Silver Linings Playbook (2012)
Directed by David O. Russell
Starring: Bradley Cooper, Jennifer Lawrence, Robert DeNiro, Jacki Weaver
Pat (Cooper) is out of the mental hospital and home with his mom (Weaver) and dad (DeNiro). Now he’s hoping to get a fresh start with his estranged wife despite objections from everyone around him. When he’s introduced to Tiffany (Lawrence), a girl with her own issues, things get complicated. Now he’s dealing with his own mental issues, as well as the issues of everyone around him. All the while Pat is trying to remember to look for the silver lining.
This movie came out to immediate critical praise and commercial success. Now the movie is in good company with a Best Picture Oscar nomination as well as seven other nominations. The cast includes some big names and great talent including Robert DeNiro (Jackie Brown), Jennifer Lawrence (The Hunger Games), Bradley Cooper (Limitless), and Jacki Weaver (Animal Kingdom) all in the mix. These four actors all earned nominations from the Academy for their acting parts in this great film.
The acting is the star of this movie. The four Oscar nods confirmed that for me. Cooper is great in his role as an extremely troubled man trying to overcome serious issues. DeNiro is equally good as his father, and someone who has their own challenges. Jennifer Lawrence is also great in her role as the troubled and stubborn Tiffany. Together they create an interesting and honest look at mental health issues.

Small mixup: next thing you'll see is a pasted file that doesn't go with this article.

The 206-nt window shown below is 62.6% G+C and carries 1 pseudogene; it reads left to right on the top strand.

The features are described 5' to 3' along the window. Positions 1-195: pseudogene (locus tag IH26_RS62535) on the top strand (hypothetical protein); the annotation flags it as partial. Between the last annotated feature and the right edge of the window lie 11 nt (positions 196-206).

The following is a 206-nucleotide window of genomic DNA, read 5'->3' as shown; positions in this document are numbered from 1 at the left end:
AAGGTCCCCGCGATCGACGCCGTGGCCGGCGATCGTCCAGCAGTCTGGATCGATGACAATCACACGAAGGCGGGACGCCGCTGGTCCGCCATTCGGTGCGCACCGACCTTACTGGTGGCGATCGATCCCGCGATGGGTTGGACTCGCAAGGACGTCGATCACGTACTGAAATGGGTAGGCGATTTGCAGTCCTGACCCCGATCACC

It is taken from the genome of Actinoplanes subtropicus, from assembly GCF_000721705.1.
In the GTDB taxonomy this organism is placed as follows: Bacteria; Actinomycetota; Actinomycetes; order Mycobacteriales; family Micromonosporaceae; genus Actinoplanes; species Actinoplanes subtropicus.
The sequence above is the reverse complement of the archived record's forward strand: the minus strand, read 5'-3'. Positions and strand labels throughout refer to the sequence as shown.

The soundtrack and other technical aspects of this movie work nicely. The camera work seems to feed off the moment, sometimes feeling smooth and calm, other times very unsteady and active. These changes work well with the action in the movie.
Luckily this movie isn’t a Girl, Interrupted type of movie. The focus on Pat’s mental state is strong, but the movie doesn’t seem to have a dark cloud over it. Like the main character, the film seems to have extreme highs and lows. This really accentuates the challenges of all the main characters.
For some of the people I’ve talked to, pacing is an issue in this film. It takes a while to really get to the heart of some of the plot points, and this can make parts of the film feel too slow. I didn’t really have an issue with this, but I can see how it might be frustrating, especially with such deep subject matter.
This is a good movie. The Oscar nomination for Best Picture is definitely deserved, but I’d be incredibly surprised to see it win. If you’re a fan of drama this is one worth seeing. There are some comedic moments, as well as some tough scenes dealing with mental health issues. The language is strong, but there isn’t a lot else contributing to the rating. I give this one 4.4 out of 5 stars.